On Sunday afternoon, after Jo and I had attended a Filipino christening, we decided to take a ride on our new sail boat and take it around to south dock.  At the same time I reasoned that if we could sail around the tail end tip of Corregidor and moor the boat at south dock, it would lessen the length of the trip for me on Monday morning when I sailed to Ft. Frank.  We enjoyed the ride and got along beautifully until we tried to tack around the tail end of Corregidor toward the south dock.  At that point I realized that we had no keel, which we badly needed.  I tried to paddle and quickly learned that propelling a twenty-five-foot log by “paddle power” isn’t easy.  We kept slipping further away from Corregidor, but fortunately we were still in the bay and not out into the China Sea.  It was getting late and would be dark soon.  I decided that Bataan was much closer and we headed in that direction.  I anticipated reaching the little village of Cabcaben then take a bus to Manila and the harbor boat back to Corregidor.  I could telephone Corregidor and let them know where we were.  For awhile the lights of Cabcaben guided us but then the people turned out the lights and went to bed.  As we neared the Bataan shore the surf grew louder and louder.  About that time one of the outriggers rode up on a rock.  I backed off in a hurry.  That was “shark country.”  We headed back across the bay toward Cavite.  It was very dark; no lights and we had to cross two active channels.  I knew that the officials on Corregidor knew we were out on the sail boat.  Since dark the searchlights on Corregidor had been sweeping, looking for us.  We were too low in the water to be picked up by the lights.  Some distance from Bataan and the north channel I saw a fishing boat with its nets cast.  I headed toward the fishing boat.  As we came along side I threw one of the crew a line and by the time he took the line I was on board.  He of course wanted to know why we were out in the bay at that time of night.  After listening to our story, he fed us fresh fish, bread and water.  It was delicious.  I told him that we wanted him to take us to Corregidor, but the crew member said the captain would be up in a little while to take in the nets and I would have to talk to him.  When the captain awakened he was a little surprised to learn that he had two passengers and an outrigger in tow.  I finally prevailed upon him to take us to Corregidor with assurances that his boat would not be confiscated nor would he be in any trouble.  As we headed toward Corregidor, the searchlights picked us up in the beam.  At the same time signal lights were asking for identification and what was his mission.  The skipper did not want anyone to think that he was trying to sneak up on Corregidor and he continually blew his whistle.  I did not volunteer the information that in addition to the searchlights there was an alert crew manning a 155 mm gun which was tracking us.  We arrived at north dock and I had never seen so many military police at one time.  I told the Lieutenant that the skipper was really worried about his safety.  The name of the fishing boat was taken and it was released to go.  The skipper wasted no time in his departure.  The next morning, Monday, I towed the outrigger behind the harbor boat to Fort Frank.  I sold it in a couple of days.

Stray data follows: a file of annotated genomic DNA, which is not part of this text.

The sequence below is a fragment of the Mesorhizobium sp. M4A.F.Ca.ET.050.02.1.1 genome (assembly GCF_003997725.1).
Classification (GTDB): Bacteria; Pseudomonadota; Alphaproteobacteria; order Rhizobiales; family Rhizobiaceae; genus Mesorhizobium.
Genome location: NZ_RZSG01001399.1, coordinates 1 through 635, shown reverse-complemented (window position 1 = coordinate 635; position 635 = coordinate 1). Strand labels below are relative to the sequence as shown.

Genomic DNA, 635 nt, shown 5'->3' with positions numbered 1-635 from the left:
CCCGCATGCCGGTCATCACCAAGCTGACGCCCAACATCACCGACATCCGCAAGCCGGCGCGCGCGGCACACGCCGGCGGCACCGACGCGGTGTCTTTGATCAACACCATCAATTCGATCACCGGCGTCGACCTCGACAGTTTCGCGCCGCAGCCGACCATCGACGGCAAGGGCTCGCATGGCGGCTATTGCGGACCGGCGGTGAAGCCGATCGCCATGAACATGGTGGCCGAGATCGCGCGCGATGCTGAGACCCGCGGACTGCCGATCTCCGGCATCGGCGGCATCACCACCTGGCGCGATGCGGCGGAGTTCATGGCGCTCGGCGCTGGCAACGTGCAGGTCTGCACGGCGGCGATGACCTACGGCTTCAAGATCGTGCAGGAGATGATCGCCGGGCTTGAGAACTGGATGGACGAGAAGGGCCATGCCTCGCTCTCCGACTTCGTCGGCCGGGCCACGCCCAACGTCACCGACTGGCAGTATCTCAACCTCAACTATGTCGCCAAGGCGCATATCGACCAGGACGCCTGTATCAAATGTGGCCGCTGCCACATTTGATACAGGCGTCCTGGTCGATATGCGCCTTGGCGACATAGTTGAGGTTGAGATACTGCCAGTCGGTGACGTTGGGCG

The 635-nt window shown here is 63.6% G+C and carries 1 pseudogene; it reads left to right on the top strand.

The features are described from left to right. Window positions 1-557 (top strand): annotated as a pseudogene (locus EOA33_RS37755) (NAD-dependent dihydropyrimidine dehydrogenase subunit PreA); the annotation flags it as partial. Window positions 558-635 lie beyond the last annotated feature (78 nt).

One day I received a telephone call from the Artillery Engineer and he asked a very ridiculous question: “How would you like to return to Corregidor for duty?”  Answer:  “Yes sir, I’ll catch the next boat back.”  “Not so fast.  There is a little chore that I need for you to do first.  There is a radio on Ft. Frank and we can get no signal from it at Corregidor.  Fix it and you can come back to Corregidor.”  “But Sir, I’m an Electrician, not a Radio Technician.”  “You want to come back to Corregidor?”  “Yes Sir.”  “Fix it.”  “Yes Sir.”